In 2005, I became friends with someone. We bonded over a shared love of reading and writing, but as we spent more time together, I found out he had other interests as well. Things like energy healing, which I’d never heard of or at least had heard extremely little about.
As our friendship grew, I shared things with him about my life. Traumas I’d experienced as a child and was still experiencing in my marriage at the time. Healing didn’t occur to me; I didn’t know it was a possible thing. I just knew it felt good to talk to someone who seemed to care.
After a while, he offered me a Chios Energy Healing session. Once he explained it to me, I figured maybe it wouldn’t hurt, but I didn’t expect much to come of it. To be honest, mostly I only agreed to it because I wanted to spend more time with my friend, and this would be a reason to do so. Plus I didn’t want to disappoint him or upset him; my fear, irrational though it was, was that if I didn’t let him do a healing session with me, he wouldn’t be my friend anymore. I needed the friendship; it was the only thing in my life at the time that I felt like I was doing right. (I loved my kids, and they were my heart, but I knew I was screwing up as their mother.)
The day of the healing session, I was nervous. I didn’t know what to expect, and my friend couldn’t tell me much because healing sessions are different for everyone. When I realized I had to lie down on a massage table, I almost gave up then and there; I was afraid to do that. But I swallowed the fear and lay down, and my friend closed the door of the room so his cats wouldn’t try to “help,” and we got started.
Fourteen years later, and without notes to refer to, I don’t remember everything about the session. I remember crying a lot, and apologizing for it, and my friend telling me to stop apologizing. Trauma memories I’d intentionally buried resurfaced, along with memories I didn’t even recall suppressing. I talked throughout the session, telling my friend what was coming up, and he gently reassured me but refused to stop the session unless I explicitly said to. Which I didn’t, because as hard as facing these things was for me, I knew it would ultimately benefit me.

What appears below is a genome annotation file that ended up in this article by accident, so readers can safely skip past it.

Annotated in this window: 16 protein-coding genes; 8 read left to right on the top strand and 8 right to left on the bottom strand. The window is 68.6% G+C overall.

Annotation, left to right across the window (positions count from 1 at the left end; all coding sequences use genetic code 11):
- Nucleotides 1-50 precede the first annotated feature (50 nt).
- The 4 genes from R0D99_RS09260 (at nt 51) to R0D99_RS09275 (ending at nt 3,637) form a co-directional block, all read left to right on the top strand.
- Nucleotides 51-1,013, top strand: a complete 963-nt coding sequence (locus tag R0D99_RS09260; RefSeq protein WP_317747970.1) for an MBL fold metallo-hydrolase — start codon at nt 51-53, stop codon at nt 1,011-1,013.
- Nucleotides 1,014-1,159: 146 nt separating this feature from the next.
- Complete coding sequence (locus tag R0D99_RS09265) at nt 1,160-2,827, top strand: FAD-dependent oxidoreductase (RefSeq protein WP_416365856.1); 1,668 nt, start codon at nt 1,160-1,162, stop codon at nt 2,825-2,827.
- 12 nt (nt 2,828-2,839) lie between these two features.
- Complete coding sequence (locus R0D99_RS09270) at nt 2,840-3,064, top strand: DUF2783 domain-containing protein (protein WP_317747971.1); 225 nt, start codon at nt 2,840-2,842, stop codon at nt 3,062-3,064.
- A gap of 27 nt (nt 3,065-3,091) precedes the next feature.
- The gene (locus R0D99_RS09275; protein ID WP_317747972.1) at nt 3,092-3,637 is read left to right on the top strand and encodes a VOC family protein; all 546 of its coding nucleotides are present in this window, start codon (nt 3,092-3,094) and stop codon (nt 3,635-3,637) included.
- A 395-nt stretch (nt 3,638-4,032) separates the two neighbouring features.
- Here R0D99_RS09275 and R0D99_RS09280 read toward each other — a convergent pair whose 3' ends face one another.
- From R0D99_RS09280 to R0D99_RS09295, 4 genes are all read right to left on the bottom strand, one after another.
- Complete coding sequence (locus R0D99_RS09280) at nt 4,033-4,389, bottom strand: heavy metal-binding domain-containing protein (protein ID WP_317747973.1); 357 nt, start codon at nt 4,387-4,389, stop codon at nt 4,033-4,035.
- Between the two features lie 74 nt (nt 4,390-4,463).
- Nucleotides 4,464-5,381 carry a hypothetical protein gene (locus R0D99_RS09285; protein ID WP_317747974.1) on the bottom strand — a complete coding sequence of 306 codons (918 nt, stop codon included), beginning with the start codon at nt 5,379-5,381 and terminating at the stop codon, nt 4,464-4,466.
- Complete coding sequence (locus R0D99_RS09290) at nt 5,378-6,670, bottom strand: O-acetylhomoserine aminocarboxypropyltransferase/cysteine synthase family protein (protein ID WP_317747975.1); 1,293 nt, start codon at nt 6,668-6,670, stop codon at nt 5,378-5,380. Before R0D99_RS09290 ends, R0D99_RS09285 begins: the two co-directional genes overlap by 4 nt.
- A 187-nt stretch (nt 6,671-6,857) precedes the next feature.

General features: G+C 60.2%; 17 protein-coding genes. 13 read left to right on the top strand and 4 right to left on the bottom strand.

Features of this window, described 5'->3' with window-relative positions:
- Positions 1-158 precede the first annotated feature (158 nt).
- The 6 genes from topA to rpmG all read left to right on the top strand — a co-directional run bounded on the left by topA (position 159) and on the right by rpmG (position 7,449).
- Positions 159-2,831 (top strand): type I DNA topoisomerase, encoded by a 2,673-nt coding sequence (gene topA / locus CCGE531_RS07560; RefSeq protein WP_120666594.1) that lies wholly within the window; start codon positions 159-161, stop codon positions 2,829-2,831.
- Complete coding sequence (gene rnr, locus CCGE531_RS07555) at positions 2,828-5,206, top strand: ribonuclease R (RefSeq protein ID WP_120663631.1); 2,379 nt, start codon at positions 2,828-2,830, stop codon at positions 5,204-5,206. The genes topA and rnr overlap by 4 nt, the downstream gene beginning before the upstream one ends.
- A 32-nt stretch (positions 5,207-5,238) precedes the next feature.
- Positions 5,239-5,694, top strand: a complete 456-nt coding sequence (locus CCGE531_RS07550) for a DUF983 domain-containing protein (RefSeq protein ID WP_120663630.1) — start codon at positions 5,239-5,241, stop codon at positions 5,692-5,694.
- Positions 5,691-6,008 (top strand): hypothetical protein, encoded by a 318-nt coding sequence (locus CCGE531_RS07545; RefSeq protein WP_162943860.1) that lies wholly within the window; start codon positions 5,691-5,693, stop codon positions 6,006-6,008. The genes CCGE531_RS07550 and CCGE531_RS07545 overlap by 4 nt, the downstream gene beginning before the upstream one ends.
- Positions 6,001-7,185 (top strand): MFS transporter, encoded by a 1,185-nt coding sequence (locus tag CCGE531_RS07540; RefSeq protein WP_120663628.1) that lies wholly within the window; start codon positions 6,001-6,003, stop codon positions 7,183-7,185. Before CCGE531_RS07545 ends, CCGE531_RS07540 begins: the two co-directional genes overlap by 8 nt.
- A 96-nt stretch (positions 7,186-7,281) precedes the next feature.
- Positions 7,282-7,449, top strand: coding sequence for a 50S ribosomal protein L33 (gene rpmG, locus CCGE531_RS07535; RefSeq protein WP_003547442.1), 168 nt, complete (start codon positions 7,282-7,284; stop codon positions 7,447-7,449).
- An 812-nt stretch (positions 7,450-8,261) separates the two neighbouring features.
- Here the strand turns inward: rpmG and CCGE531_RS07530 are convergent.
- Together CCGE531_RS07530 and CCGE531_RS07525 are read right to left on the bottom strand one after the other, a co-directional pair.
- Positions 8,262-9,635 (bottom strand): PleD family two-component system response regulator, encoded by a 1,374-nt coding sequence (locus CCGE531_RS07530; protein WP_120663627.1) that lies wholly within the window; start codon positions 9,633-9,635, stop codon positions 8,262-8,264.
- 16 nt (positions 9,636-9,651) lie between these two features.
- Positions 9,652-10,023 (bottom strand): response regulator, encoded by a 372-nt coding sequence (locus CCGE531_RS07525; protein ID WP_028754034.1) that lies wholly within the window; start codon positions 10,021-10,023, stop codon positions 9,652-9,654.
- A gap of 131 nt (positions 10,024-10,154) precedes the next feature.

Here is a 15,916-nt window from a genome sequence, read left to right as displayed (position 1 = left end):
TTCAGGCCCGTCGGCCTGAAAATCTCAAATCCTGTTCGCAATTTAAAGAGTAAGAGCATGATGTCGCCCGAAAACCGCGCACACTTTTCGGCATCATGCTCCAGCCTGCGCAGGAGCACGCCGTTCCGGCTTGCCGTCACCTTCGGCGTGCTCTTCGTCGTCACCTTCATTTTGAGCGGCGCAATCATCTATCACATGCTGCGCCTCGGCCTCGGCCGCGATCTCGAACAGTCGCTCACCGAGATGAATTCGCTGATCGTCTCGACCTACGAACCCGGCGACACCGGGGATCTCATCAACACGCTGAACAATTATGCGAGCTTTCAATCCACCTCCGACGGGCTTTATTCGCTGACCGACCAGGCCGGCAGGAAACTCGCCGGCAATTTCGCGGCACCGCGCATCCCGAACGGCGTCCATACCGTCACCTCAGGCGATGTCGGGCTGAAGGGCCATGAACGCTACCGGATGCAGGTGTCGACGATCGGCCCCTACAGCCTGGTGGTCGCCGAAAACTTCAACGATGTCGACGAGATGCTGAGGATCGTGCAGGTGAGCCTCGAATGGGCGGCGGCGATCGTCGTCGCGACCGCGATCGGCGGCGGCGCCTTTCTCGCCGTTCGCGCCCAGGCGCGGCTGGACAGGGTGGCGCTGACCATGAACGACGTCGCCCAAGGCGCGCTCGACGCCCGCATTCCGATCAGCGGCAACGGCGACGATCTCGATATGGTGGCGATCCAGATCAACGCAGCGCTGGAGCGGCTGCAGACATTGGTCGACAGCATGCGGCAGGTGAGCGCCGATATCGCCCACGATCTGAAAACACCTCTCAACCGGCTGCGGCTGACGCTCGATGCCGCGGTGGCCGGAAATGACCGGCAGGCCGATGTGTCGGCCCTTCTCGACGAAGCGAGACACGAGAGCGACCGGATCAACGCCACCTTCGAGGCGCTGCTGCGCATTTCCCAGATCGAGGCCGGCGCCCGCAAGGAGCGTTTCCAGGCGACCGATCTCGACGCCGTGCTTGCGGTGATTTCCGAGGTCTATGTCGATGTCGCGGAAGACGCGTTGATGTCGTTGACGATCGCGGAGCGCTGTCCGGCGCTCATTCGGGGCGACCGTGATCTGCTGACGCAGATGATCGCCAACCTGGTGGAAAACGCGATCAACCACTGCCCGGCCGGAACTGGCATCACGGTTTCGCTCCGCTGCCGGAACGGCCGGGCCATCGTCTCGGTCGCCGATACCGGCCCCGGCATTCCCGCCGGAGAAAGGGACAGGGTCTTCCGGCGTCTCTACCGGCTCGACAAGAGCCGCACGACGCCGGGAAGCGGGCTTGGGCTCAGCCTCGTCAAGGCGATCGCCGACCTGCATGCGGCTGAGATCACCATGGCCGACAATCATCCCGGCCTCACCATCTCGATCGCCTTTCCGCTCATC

Afterward, he gave me something to eat and drink. I don’t remember what it was, only that it was something I liked, and it was vegan (because everything he ate or drank was vegan). I felt exhausted and shaky, and stabilizing my emotions seemed impossible. But I also felt triumphant, because I’d allowed the session and I’d gotten through it.
For over a week afterward, as the energy filtered through my system, memories and ideas and thoughts continued to surface. My friend patiently waded through pages of emails to address my concerns and offer support as I dealt with the memories. He never once told me to get therapy (we both knew I needed it, he knew I couldn’t get it at that point because of my husband, and he knew I knew I needed it). He never told me to get over anything, or to let it go, or to stop whining, or any of the other things I’d heard from people who claimed they wanted to “help.” He simply listened–well, read, anyway–and reassured.
I kept having sessions with him, but after just that first session, I knew I needed to learn Chios. It had had such a profound impact on me, and I wanted to share that impact with others. My friend strongly recommended I have one or two more sessions myself before I started learning, which I did. He was my instructor, and I was so excited to learn it that I went through all three levels in under four months.
That friendship and those healing sessions made an incredible difference in my life, and although the friendship itself only lasted about two years, the impact has lasted ever since. And that friend is a huge part of why I do what I do.